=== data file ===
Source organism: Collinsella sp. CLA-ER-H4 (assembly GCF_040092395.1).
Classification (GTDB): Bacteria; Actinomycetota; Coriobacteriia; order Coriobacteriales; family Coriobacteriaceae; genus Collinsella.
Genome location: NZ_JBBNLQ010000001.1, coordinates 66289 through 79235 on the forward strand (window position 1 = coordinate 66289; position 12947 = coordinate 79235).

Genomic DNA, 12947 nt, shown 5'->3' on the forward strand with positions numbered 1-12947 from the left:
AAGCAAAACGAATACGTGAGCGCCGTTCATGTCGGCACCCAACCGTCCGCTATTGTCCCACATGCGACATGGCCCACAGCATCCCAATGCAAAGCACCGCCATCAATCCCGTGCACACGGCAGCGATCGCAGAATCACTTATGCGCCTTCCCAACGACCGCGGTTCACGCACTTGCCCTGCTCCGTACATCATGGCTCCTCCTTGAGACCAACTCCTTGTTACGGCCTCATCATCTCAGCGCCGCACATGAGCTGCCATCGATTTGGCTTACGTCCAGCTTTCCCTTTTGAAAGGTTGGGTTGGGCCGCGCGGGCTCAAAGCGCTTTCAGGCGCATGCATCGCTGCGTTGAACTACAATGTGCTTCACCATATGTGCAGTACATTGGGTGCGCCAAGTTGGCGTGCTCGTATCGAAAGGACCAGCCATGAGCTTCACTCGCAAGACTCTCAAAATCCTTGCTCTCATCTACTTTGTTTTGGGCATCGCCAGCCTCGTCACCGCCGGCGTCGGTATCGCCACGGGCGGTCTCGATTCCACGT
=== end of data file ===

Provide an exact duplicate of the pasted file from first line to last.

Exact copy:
Source organism: Collinsella sp. CLA-ER-H4 (assembly GCF_040092395.1).
Classification (GTDB): Bacteria; Actinomycetota; Coriobacteriia; order Coriobacteriales; family Coriobacteriaceae; genus Collinsella.
Genome location: NZ_JBBNLQ010000001.1, coordinates 66289 through 79235 on the forward strand (window position 1 = coordinate 66289; position 12947 = coordinate 79235).

Genomic DNA, 12947 nt, shown 5'->3' on the forward strand with positions numbered 1-12947 from the left:
AAGCAAAACGAATACGTGAGCGCCGTTCATGTCGGCACCCAACCGTCCGCTATTGTCCCACATGCGACATGGCCCACAGCATCCCAATGCAAAGCACCGCCATCAATCCCGTGCACACGGCAGCGATCGCAGAATCACTTATGCGCCTTCCCAACGACCGCGGTTCACGCACTTGCCCTGCTCCGTACATCATGGCTCCTCCTTGAGACCAACTCCTTGTTACGGCCTCATCATCTCAGCGCCGCACATGAGCTGCCATCGATTTGGCTTACGTCCAGCTTTCCCTTTTGAAAGGTTGGGTTGGGCCGCGCGGGCTCAAAGCGCTTTCAGGCGCATGCATCGCTGCGTTGAACTACAATGTGCTTCACCATATGTGCAGTACATTGGGTGCGCCAAGTTGGCGTGCTCGTATCGAAAGGACCAGCCATGAGCTTCACTCGCAAGACTCTCAAAATCCTTGCTCTCATCTACTTTGTTTTGGGCATCGCCAGCCTCGTCACCGCCGGCGTCGGTATCGCCACGGGCGGTCTCGATTCCACGT